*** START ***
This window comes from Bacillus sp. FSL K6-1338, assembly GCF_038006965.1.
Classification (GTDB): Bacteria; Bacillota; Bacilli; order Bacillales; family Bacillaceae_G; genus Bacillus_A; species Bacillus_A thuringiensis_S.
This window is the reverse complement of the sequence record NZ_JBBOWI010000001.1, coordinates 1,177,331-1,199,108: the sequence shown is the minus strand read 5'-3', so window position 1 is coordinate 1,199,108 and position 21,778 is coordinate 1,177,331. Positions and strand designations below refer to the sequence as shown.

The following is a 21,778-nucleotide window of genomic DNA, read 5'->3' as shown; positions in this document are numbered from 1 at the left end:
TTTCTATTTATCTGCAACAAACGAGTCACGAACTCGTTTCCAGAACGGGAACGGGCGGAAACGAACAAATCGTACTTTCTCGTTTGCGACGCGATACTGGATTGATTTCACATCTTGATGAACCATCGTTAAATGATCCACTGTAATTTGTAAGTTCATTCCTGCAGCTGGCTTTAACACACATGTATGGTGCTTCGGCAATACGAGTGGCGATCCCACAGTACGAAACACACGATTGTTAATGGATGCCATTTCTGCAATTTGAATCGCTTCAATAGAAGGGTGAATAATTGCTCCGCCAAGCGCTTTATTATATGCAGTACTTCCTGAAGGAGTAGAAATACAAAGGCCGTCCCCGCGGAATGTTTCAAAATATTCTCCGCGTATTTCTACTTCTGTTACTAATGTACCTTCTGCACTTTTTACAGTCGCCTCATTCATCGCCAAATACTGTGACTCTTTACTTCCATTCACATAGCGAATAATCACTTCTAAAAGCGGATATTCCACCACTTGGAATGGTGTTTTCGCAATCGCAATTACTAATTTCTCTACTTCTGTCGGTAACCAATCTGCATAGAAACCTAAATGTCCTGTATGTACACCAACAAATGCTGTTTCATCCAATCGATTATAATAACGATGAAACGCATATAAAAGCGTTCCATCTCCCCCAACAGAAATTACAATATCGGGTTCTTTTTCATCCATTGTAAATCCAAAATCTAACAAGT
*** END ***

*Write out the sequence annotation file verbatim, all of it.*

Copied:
This window comes from Bacillus sp. FSL K6-1338, assembly GCF_038006965.1.
Classification (GTDB): Bacteria; Bacillota; Bacilli; order Bacillales; family Bacillaceae_G; genus Bacillus_A; species Bacillus_A thuringiensis_S.
This window is the reverse complement of the sequence record NZ_JBBOWI010000001.1, coordinates 1,177,331-1,199,108: the sequence shown is the minus strand read 5'-3', so window position 1 is coordinate 1,199,108 and position 21,778 is coordinate 1,177,331. Positions and strand designations below refer to the sequence as shown.

The following is a 21,778-nucleotide window of genomic DNA, read 5'->3' as shown; positions in this document are numbered from 1 at the left end:
TTTCTATTTATCTGCAACAAACGAGTCACGAACTCGTTTCCAGAACGGGAACGGGCGGAAACGAACAAATCGTACTTTCTCGTTTGCGACGCGATACTGGATTGATTTCACATCTTGATGAACCATCGTTAAATGATCCACTGTAATTTGTAAGTTCATTCCTGCAGCTGGCTTTAACACACATGTATGGTGCTTCGGCAATACGAGTGGCGATCCCACAGTACGAAACACACGATTGTTAATGGATGCCATTTCTGCAATTTGAATCGCTTCAATAGAAGGGTGAATAATTGCTCCGCCAAGCGCTTTATTATATGCAGTACTTCCTGAAGGAGTAGAAATACAAAGGCCGTCCCCGCGGAATGTTTCAAAATATTCTCCGCGTATTTCTACTTCTGTTACTAATGTACCTTCTGCACTTTTTACAGTCGCCTCATTCATCGCCAAATACTGTGACTCTTTACTTCCATTCACATAGCGAATAATCACTTCTAAAAGCGGATATTCCACCACTTGGAATGGTGTTTTCGCAATCGCAATTACTAATTTCTCTACTTCTGTCGGTAACCAATCTGCATAGAAACCTAAATGTCCTGTATGTACACCAACAAATGCTGTTTCATCCAATCGATTATAATAACGATGAAACGCATATAAAAGCGTTCCATCTCCCCCAACAGAAATTACAATATCGGGTTCTTTTTCATCCATTGTAAATCCAAAATCTAACAAGT